A light-emitting element of the present comparative example has a structure in which a mixed layer including BzOs and Li (20 nm), a layer including Alq3 (20 nm), a mixed layer including DMQD and Alq3 (40 nm), a layer including A-NPD (40 nm), and a layer including CuPc (20 nm) are laminated in order on a first electrode including ITO, and a second electrode including ITO is further laminated thereon. In each case, ITO for the electrode is formed by sputtering in the same way as described above. In addition, the weight ratio of BzOs to Li is 1:0.02, and the weight ratio of Alq3 to DMQD is 1:0.01.

Characteristics of the light-emitting element of the present comparative example are shown by trigonal points in FIG. 1. FIG. 1 shows voltage-luminance characteristics, where a horizontal axis indicates a voltage (V) and a vertical axis indicates a luminance (cd/m2). FIG. 1 indicates that a driving voltage (a voltage at which a light emission of 1 cd/m2 or more is started is regarded as the driving voltage) is approximately 13 V. FIG. 4 shows voltage-current characteristics, where a horizontal axis indicates a voltage (V) and a vertical axis indicates a current (mA). FIG. 5 shows luminance (cd/m2)-current efficiency (cd/A) characteristics, where a horizontal axis indicates a luminance and a vertical axis indicates a current efficiency. The characteristics of the light-emitting element are obtained from light emissions extracted from the second electrode side.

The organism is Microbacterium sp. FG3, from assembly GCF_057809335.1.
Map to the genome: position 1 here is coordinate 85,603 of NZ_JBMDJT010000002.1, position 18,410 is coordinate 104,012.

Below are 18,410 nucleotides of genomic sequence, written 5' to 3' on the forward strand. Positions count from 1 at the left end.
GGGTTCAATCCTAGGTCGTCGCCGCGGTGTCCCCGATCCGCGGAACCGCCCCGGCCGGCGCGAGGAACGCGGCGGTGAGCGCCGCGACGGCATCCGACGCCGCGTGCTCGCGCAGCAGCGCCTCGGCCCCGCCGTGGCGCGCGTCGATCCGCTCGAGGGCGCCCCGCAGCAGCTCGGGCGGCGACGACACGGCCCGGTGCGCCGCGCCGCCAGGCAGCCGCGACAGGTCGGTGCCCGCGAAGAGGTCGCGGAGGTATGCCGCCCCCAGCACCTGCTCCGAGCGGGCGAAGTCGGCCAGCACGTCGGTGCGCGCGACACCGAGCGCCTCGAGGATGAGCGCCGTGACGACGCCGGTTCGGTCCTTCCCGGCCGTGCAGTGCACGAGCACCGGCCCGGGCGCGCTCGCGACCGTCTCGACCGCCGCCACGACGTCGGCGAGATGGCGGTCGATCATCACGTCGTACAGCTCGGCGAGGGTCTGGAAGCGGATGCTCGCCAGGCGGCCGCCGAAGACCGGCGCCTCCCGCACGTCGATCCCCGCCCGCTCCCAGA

The characteristics of the light-emitting elements of Embodiment 1 and Comparative Example 1, as shown above, indicate the following. In the case of the light-emitting element of the comparative example using CuPc, the driving voltage of the light-emitting element is high (13 V) due to damage to a portion of the element (a layer including an organic material) in the process of depositing ITO by sputtering while the light-emitting element according to the present invention has no such a tendency. In other words, in the case of the light-emitting element according to the present invention, the defect of the light-emitting element due to sputtering can be more suppressed than in the case of the light-emitting element of the comparative example.

Embodiment 2